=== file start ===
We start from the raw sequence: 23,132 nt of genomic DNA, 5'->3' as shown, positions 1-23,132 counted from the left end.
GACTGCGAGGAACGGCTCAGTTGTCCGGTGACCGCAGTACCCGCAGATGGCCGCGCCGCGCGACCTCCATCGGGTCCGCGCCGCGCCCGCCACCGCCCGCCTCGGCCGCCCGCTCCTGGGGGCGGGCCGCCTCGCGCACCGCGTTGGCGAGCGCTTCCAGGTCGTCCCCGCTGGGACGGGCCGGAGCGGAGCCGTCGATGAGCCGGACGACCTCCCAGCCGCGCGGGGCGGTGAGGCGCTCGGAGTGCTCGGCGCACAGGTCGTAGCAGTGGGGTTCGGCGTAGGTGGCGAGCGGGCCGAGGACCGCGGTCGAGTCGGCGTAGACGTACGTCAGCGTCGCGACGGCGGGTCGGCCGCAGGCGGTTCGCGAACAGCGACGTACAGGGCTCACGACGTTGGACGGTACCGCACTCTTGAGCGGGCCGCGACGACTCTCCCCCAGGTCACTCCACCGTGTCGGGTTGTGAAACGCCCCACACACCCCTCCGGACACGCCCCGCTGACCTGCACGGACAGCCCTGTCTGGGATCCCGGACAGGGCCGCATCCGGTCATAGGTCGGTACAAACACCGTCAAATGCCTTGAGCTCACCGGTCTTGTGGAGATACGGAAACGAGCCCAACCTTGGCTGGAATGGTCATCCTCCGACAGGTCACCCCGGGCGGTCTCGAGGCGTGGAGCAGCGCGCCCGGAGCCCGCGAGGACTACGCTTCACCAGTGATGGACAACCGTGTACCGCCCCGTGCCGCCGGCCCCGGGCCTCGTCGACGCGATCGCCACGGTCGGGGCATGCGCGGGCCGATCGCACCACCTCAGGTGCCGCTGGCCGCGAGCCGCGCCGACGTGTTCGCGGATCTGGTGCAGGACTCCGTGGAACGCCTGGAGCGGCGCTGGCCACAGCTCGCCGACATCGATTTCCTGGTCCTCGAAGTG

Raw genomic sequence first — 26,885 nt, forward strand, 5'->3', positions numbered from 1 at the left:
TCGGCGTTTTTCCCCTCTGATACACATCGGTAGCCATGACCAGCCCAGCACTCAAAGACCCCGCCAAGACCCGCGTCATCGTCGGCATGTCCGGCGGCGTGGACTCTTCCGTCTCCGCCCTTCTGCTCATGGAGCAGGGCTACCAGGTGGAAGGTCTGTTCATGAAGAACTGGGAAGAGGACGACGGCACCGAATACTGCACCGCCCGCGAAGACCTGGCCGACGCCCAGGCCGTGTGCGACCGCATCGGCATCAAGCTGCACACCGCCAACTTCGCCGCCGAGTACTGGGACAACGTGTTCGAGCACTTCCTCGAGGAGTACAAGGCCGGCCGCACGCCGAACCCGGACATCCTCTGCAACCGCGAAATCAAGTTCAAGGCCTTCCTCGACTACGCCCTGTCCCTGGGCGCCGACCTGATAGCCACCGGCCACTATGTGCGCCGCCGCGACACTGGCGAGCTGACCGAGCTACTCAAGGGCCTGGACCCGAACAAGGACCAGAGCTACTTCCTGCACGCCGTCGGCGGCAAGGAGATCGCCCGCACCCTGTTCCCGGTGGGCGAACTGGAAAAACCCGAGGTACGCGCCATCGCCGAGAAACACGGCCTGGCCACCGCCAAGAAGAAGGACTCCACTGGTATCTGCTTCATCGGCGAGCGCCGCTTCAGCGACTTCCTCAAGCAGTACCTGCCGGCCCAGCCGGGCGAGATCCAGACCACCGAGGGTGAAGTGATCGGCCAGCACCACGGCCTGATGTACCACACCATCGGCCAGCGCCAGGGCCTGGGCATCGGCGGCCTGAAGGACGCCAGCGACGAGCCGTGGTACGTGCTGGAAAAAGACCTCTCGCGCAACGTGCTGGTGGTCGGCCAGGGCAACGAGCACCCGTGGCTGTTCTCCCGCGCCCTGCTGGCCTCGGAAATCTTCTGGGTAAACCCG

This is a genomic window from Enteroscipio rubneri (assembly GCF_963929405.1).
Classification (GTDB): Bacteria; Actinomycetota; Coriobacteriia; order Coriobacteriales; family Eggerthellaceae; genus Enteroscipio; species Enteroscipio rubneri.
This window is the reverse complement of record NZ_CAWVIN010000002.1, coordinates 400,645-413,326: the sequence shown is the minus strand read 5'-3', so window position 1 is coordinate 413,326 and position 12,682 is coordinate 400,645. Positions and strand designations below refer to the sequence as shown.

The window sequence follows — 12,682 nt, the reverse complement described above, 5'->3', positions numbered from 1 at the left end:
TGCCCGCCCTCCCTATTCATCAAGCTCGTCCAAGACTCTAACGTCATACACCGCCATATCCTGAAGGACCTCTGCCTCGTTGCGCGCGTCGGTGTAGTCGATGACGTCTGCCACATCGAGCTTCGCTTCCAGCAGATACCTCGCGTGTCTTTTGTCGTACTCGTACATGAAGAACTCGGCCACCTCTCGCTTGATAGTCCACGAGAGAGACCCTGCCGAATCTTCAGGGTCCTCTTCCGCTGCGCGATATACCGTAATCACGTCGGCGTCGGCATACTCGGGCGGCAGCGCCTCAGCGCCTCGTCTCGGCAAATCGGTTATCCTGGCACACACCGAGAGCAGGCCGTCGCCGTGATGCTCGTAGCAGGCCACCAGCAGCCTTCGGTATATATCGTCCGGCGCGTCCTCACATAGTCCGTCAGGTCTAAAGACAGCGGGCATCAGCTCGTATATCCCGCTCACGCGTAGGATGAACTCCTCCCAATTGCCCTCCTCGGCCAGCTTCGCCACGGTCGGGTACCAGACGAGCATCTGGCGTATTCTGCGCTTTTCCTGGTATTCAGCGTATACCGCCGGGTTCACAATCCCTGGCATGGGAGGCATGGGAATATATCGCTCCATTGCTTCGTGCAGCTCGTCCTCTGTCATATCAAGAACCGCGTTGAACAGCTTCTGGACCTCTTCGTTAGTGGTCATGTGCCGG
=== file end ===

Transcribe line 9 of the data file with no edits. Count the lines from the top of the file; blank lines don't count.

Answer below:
TGCCCGCCCTCCCTATTCATCAAGCTCGTCCAAGACTCTAACGTCATACACCGCCATATCCTGAAGGACCTCTGCCTCGTTGCGCGCGTCGGTGTAGTCGATGACGTCTGCCACATCGAGCTTCGCTTCCAGCAGATACCTCGCGTGTCTTTTGTCGTACTCGTACATGAAGAACTCGGCCACCTCTCGCTTGATAGTCCACGAGAGAGACCCTGCCGAATCTTCAGGGTCCTCTTCCGCTGCGCGATATACCGTAATCACGTCGGCGTCGGCATACTCGGGCGGCAGCGCCTCAGCGCCTCGTCTCGGCAAATCGGTTATCCTGGCACACACCGAGAGCAGGCCGTCGCCGTGATGCTCGTAGCAGGCCACCAGCAGCCTTCGGTATATATCGTCCGGCGCGTCCTCACATAGTCCGTCAGGTCTAAAGACAGCGGGCATCAGCTCGTATATCCCGCTCACGCGTAGGATGAACTCCTCCCAATTGCCCTCCTCGGCCAGCTTCGCCACGGTCGGGTACCAGACGAGCATCTGGCGTATTCTGCGCTTTTCCTGGTATTCAGCGTATACCGCCGGGTTCACAATCCCTGGCATGGGAGGCATGGGAATATATCGCTCCATTGCTTCGTGCAGCTCGTCCTCTGTCATATCAAGAACCGCGTTGAACAGCTTCTGGACCTCTTCGTTAGTGGTCATGTGCCGG